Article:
Pluto 2 Essay, Research Paper
Science PLUTO 11-9-99
Pluto is the farthest planet from the Sun (usually) and by far the smallest. Pluto is smaller than seven of the solar systems moons (the Moon, Io, Europa, Ganymede, Callisto, Titan and Triton).
Orbit: 5,913,520,000 km (39.5 AU) from the Sun (average)
Diameter: 2274 km
Mass: 1.27e22 kg
In Roman mythology, Pluto (Greek: Hades) is the god of the underworld. The planet received this name (after many other suggestions) perhaps because it’s so far from the Sun that it is in perpetual darkness and perhaps because “PL” are the initials of Percival Lowell. Pluto was discovered in 1930 by a fortunate accident. Calculations which later turned out to be in error had predicted a planet beyond Neptune, based on the motions of Uranus and Neptune. Not knowing of the error, Clyde W. Tombaugh at Lowell Observatory in Arizona did a very careful sky survey which turned up Pluto anyway. After the discovery of Pluto, it was quickly determined that Pluto was too small to account for the discrepancies in the orbits of the other planets. The search for Planet X continued but nothing was found. Nor is it likely that it ever will be: the discrepancies vanish if the mass of Neptune determined from the Voyager 2 encounter with Neptune is used. There is no tenth planet. Pluto is the only planet that has not been visited by a spacecraft. Even the Hubble Space Telescope can resolve only the largest features on its surface
Fortunately, Pluto has a satellite, Charon. By good fortune, Charon was discovered (in 1978) just before its orbital plane moved edge-on toward the inner solar system. It was therefore possible to observe many transits of Pluto over Charon and vice versa. By carefully calculating which portions of which body would be covered at what times, and watching brightness curves, astronomers were able to construct a rough map of light and dark areas on both bodies.
Pluto’s radius is not well known. JPL’s value of 1137 is given with an error of +/-8, almost one percent. Though the sum of the masses of Pluto and Charon is known pretty well (it can be determined from careful measurements of the period and radius of Charon’s orbit and Kepler’s Third Law), the individual masses of Pluto and Charon are difficult to determine because that requires determining their mutual motions around the center of mass of the system which requires much finer measurements — they’re so small and far away that even HST has difficulty. The ratio of their masses is probably somewhere between 0.084 and 0.157; more observations are underway but we won’t get really accurate data until a spacecraft is sent. Pluto is the second most contrasty body in the Solar System (after Iapetus). Exploring the origin of that contrast is one of the high-priority goals for the proposed Pluto Express mission.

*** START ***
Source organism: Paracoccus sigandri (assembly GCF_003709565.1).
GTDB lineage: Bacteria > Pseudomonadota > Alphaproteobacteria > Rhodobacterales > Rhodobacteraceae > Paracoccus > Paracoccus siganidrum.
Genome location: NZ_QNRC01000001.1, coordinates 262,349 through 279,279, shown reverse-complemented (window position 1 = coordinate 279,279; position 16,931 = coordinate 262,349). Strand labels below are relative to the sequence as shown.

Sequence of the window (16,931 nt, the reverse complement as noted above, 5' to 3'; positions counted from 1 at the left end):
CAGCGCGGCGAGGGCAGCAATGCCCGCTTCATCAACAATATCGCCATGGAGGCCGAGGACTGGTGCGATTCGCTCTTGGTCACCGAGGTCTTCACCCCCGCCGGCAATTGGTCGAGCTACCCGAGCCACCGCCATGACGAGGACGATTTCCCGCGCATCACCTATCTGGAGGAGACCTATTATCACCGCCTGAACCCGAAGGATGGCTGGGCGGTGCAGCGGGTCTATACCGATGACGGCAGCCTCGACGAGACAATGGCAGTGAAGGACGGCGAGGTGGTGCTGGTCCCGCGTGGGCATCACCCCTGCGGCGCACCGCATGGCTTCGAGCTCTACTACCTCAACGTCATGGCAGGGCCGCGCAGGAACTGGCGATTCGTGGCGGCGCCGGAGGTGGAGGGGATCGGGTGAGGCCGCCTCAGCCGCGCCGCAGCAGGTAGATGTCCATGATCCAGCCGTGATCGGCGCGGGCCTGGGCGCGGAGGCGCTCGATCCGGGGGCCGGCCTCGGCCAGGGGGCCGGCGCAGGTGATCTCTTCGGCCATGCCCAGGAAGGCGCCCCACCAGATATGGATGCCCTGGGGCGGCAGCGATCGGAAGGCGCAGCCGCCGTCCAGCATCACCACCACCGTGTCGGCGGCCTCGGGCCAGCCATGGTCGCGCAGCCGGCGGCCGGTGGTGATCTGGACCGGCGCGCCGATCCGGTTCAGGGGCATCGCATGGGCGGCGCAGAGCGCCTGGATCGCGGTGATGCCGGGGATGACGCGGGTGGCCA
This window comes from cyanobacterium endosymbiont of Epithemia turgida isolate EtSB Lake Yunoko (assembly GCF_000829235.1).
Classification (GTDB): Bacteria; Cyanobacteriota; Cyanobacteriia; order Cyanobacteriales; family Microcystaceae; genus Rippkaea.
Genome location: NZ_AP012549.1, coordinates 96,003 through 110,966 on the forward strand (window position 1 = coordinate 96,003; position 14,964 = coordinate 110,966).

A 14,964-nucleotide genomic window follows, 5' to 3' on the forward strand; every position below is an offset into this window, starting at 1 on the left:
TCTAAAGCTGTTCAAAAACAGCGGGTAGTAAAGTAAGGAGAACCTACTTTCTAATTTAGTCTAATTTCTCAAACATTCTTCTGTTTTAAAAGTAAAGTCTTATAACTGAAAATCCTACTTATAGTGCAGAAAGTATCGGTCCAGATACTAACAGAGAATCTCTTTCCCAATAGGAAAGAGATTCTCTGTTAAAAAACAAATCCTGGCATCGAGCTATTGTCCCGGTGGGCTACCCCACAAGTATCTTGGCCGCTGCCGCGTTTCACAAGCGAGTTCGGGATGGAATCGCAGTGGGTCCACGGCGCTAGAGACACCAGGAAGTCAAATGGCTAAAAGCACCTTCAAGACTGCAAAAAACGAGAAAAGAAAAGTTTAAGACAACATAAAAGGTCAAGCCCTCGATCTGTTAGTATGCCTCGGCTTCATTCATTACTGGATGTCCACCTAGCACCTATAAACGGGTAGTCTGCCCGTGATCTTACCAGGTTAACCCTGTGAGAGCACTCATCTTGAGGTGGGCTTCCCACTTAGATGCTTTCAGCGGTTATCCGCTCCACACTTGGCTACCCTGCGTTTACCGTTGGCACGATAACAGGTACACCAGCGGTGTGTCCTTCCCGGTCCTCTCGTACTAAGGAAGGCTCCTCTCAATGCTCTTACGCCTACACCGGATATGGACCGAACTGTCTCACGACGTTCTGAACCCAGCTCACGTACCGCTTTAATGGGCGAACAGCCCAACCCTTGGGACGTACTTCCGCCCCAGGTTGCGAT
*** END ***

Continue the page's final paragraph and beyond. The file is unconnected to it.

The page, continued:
There are some who think Pluto would be better classified as a large asteroid or comet rather than as a planet. Some consider it to be the largest of the Kuiper Belt objects (also known as Trans-Neptunian Objects). There is considerable merit to the later position, but historically Pluto has been classified as a planet and it is likely to remain so. Pluto’s orbit is highly eccentric. At times it is closer to the Sun than Neptune (as it was from January 1979 thru February 11 1999). Pluto rotates in the opposite direction from most of the other planets.
Pluto is locked in a 3:2 resonance with Neptune; i.e. Pluto’s orbital period is exactly 1.5 times longer than Neptune’s. Its orbital inclination is also much higher than the other planets’. Thus though it appears that Pluto’s orbit crosses Neptune’s, it really doesn’t and they will never collide. Uranus, the plane of Pluto’s equator is at almost right angles to the plane of its orbit. The surface temperature on Pluto is not well known but is probably between 35 and 45 Kelvins (-228 to -238 C). Pluto’s composition is unknown, but its density (about 2 gm/cm3) indicates that it is probably a mixture of 70% rock and 30% water ice much like Triton. The bright areas of the surface seem to be covered with ices of nitrogen with smaller amounts of (solid) methane, ethane and carbon monoxide. The composition of the darker areas of Pluto’s surface is unknown but may be due to primordial organic material or photochemical reactions driven by cosmic rays. Little is known about Pluto’s atmosphere, but it probably consists primarily of nitrogen with some carbon monoxide and methane. It is extremely tenuous the surface pressure being only a few microbars. Pluto’s atmosphere may exist as a gas only when Pluto is near its perihelion; for the majority of Pluto’s long year, the atmospheric gases are frozen into ice. Near perihelion, it is likely that some of the atmosphere escapes to space perhaps even interacting with Charon. The Pluto Express mission planners want to arrive at Pluto while the atmosphere is unfrozen.